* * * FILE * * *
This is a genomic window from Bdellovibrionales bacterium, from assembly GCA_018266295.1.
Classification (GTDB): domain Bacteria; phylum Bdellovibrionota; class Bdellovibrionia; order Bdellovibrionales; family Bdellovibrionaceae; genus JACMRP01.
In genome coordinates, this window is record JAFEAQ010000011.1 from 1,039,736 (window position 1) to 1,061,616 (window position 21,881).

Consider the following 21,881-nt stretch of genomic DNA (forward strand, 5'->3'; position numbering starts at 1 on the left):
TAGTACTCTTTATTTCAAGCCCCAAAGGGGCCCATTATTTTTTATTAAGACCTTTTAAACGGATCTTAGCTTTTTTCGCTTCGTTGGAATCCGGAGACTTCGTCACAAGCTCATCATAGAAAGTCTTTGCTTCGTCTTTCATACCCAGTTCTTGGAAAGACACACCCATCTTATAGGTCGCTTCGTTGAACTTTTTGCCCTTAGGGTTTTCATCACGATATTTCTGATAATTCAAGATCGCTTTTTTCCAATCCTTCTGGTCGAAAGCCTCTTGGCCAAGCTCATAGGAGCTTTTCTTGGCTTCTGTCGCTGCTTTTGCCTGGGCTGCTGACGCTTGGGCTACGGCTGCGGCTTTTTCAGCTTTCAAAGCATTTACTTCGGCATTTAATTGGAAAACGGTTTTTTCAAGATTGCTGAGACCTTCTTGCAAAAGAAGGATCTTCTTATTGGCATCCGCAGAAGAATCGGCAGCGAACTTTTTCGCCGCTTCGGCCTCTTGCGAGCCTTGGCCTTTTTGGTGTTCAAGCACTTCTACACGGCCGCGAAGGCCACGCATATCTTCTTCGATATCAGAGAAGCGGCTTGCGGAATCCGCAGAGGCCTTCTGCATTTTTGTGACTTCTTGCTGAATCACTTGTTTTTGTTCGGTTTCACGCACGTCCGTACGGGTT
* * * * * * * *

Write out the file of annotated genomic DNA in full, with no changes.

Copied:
This is a genomic window from Bdellovibrionales bacterium, from assembly GCA_018266295.1.
Classification (GTDB): domain Bacteria; phylum Bdellovibrionota; class Bdellovibrionia; order Bdellovibrionales; family Bdellovibrionaceae; genus JACMRP01.
In genome coordinates, this window is record JAFEAQ010000011.1 from 1,039,736 (window position 1) to 1,061,616 (window position 21,881).

Consider the following 21,881-nt stretch of genomic DNA (forward strand, 5'->3'; position numbering starts at 1 on the left):
TAGTACTCTTTATTTCAAGCCCCAAAGGGGCCCATTATTTTTTATTAAGACCTTTTAAACGGATCTTAGCTTTTTTCGCTTCGTTGGAATCCGGAGACTTCGTCACAAGCTCATCATAGAAAGTCTTTGCTTCGTCTTTCATACCCAGTTCTTGGAAAGACACACCCATCTTATAGGTCGCTTCGTTGAACTTTTTGCCCTTAGGGTTTTCATCACGATATTTCTGATAATTCAAGATCGCTTTTTTCCAATCCTTCTGGTCGAAAGCCTCTTGGCCAAGCTCATAGGAGCTTTTCTTGGCTTCTGTCGCTGCTTTTGCCTGGGCTGCTGACGCTTGGGCTACGGCTGCGGCTTTTTCAGCTTTCAAAGCATTTACTTCGGCATTTAATTGGAAAACGGTTTTTTCAAGATTGCTGAGACCTTCTTGCAAAAGAAGGATCTTCTTATTGGCATCCGCAGAAGAATCGGCAGCGAACTTTTTCGCCGCTTCGGCCTCTTGCGAGCCTTGGCCTTTTTGGTGTTCAAGCACTTCTACACGGCCGCGAAGGCCACGCATATCTTCTTCGATATCAGAGAAGCGGCTTGCGGAATCCGCAGAGGCCTTCTGCATTTTTGTGACTTCTTGCTGAATCACTTGTTTTTGTTCGGTTTCACGCACGTCCGTACGGGTT